EMBA cohort pose for photo at MIT


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Executive MBA students complete a one-week international residency, visiting top business schools and organisations and gaining first-hand experience of international business contexts in other countries. In this blog, Executive MBA student Georges Panaghoulis shares his experience after attending the international residency in the US where the cohort visited MIT – Massachusetts Institute of Technology in Boston and Stanford University in San Fransisco. Georges reflects on the transformative experience of engaging with industry experts and professors and how the trip enriched his understanding of global business and leadership.  

Georges Panaghoulis

Nationality: French, Greek 

Education: Polytech Marseille 

Company and role: Island Oil, Head of Price Risk and Hedging 

My highlights of the residency  

The first segment of our Executive MBA's international residency took us to the United States, where we delved into the innovation hubs of MIT in Boston and Stanford University in Silicon Valley. These institutions are more than just academic powerhouses; they are dynamic ecosystems driving real-world innovation. Our residency melded theoretical knowledge with hands-on practices, illuminating the entire innovation lifecycle from ideation to execution. A pivotal insight was the cultural embrace of risk-taking and failure, not as setbacks but as integral parts of the innovative journey. Standout experiences included our visits to the SRI and Plug & Play Institute, where we observed how startups pitch to investors and how these institutions foster rapid innovation.  

“Residencies offer invaluable opportunities to witness innovation and business success across different cultures, particularly in the US. These experiences broaden your perspective, provide expert insights, and allow for personal and professional growth.” 

How this residency contributed to my learning 

The residency enriched my understanding of global business and leadership, especially in the context of American market dynamics. The key lessons included the emphasis on diversity, flexibility, and market orientation in U.S. companies, demonstrated during our visit to Sanofi and through interactions with venture capitalists. Stanford's sessions on innovation, risk management, and a workshop on business ethics provided new perspectives on leadership, stressing the importance of ethical decision-making and the power of a supportive network in fostering innovation.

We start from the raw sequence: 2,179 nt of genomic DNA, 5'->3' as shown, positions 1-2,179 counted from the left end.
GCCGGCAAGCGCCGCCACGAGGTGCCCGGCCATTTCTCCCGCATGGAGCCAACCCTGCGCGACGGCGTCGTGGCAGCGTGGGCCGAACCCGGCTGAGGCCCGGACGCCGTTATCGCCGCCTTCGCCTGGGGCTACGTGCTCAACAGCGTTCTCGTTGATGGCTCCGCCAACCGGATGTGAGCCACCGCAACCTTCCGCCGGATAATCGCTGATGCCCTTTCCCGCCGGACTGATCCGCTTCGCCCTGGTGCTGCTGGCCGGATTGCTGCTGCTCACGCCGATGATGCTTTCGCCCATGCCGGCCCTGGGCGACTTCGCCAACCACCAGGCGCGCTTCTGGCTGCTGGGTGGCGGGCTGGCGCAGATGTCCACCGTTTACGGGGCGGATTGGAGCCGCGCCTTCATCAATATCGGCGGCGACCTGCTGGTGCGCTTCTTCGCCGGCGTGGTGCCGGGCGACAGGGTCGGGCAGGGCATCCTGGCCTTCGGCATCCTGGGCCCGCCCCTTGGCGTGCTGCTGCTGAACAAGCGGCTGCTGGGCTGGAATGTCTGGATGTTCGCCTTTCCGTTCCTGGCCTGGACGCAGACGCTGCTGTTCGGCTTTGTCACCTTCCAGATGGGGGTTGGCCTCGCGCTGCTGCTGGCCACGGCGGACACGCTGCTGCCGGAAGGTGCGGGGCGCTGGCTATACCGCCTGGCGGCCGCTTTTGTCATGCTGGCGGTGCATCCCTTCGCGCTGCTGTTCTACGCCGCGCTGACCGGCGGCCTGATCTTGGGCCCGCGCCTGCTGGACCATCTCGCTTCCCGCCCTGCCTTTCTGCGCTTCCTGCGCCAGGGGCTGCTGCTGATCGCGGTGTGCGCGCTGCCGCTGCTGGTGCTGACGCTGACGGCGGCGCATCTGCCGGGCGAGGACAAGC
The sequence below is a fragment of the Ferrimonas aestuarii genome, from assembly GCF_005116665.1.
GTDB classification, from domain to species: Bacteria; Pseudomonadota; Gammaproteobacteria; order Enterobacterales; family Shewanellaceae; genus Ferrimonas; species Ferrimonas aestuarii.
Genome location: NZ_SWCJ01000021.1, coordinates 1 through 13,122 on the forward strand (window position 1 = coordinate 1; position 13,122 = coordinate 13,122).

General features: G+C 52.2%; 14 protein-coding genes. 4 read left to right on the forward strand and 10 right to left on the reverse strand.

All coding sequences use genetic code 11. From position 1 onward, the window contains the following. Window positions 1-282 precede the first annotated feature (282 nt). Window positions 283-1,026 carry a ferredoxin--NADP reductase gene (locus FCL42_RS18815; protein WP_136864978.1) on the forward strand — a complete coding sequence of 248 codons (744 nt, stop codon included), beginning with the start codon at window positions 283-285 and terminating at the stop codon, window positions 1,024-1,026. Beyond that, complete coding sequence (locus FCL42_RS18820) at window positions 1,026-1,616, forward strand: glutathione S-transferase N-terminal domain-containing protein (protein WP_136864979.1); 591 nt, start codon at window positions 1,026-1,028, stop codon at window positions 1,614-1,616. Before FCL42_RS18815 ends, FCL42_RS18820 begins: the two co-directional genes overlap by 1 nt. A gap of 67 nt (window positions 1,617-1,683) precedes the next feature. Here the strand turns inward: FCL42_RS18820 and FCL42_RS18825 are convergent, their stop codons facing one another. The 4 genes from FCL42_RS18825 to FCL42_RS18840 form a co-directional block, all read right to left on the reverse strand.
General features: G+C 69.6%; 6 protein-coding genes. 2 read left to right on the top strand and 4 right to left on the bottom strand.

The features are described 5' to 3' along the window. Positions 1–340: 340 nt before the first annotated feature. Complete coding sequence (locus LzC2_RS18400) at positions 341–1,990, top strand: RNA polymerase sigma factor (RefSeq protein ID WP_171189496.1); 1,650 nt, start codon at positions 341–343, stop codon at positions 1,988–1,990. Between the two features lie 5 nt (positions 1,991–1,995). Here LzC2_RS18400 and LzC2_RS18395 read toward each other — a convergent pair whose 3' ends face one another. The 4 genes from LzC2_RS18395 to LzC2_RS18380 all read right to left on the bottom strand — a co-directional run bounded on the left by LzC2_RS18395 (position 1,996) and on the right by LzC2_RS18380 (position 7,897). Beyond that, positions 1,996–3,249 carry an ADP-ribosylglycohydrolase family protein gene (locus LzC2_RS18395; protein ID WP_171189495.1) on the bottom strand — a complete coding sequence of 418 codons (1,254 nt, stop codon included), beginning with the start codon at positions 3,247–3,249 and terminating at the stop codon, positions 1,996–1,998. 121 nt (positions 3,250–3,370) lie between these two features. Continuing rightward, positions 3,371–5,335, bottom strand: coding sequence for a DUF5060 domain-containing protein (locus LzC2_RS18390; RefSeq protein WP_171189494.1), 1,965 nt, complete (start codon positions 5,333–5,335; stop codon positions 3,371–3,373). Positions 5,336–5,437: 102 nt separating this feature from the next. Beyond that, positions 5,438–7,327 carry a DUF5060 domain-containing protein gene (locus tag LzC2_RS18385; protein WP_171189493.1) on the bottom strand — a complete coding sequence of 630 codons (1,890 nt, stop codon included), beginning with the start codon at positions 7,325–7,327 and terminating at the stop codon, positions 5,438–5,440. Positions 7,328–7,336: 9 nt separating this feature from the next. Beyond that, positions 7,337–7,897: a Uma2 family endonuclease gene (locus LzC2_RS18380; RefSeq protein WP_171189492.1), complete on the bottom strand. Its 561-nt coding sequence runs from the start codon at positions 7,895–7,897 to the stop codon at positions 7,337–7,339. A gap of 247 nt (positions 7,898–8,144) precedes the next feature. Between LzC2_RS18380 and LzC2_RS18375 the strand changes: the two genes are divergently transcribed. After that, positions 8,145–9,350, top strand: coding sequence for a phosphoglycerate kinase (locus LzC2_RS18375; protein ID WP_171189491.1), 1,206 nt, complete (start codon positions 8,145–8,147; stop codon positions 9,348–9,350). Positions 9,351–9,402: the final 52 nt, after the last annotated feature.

The opportunity to interact with industry experts and professors 

Engaging with experts like Phill Budden, Stuart Krusell, Fiona Murray, and Scott Stern at MIT, and Riitta Katila at Stanford, was enlightening. Their diverse perspectives on building successful innovation ecosystems, deep tech innovation, entrepreneurial strategy, and overcoming organisational innovation struggles provided invaluable insights. These interactions underscored the significance of collaboration, big-picture thinking, and creating safe environments for innovation. 

Tom Byers' course on entrepreneurial ecosystems and Brandon Farwell’s workshop on business ethics were particularly impactful. They provided deep dives into the essential components of successful ventures and the ethical considerations vital in today's complex business world. 

Students stand in front of decorative building in the US
Enjoying the sunny weather!

Exposure to the US business environment  

My exposure to the US business environment highlighted the importance of embracing risk, being agile, and market focused. Insights gained from practical experiences at SRI, startup pitches at Plug & Play, and discussions on innovation and venture capitalism emphasised the need for efficiency, strong networking, and the art of storytelling in business. 

Collaborative projects  

Participating in Dr. Jason Jay’s sustainability simulation, discussions with MIT EMBA students, and conversations on venture capitalism and innovation in Silicon Valley were transformative. These activities not only provided theoretical knowledge but also practical experience in problem-solving, collaboration, and understanding the venture lifecycle from idea generation to commercialization. 

Students gather around to listen to speaker
Students met with industry professionals
US skyline
US skyline at night
US beach
Students enjoy beach visit in their spare time

Exploring the US, outside the classroom  

The residency extended beyond academic pursuits, allowing me to explore various parts of the US. Our academic director, Ian Mackenzie, graciously guided us on an informative tour of Harvard, where he previously taught, and through the historic city of Boston. 

Our cohort embarked on memorable travels to Half Moon Bay, San Francisco and Napa Valley. These excursions were filled with a variety of social activities, including dinners, swimming, cycling, wine tasting and vibrant parties. My trip then concluded with a few days in Southern California.  

EMBA cohort dinner
The cohort enjoying a dinner together
US EMBA residency group photo
Georges on the left, with Executive MBA peers

My advice to future MBA students 

I strongly recommend embracing international residencies. They offer invaluable opportunities to witness innovation and business success across different cultures, particularly in the US. These experiences broaden your perspective, provide expert insights, and allow for personal and professional growth.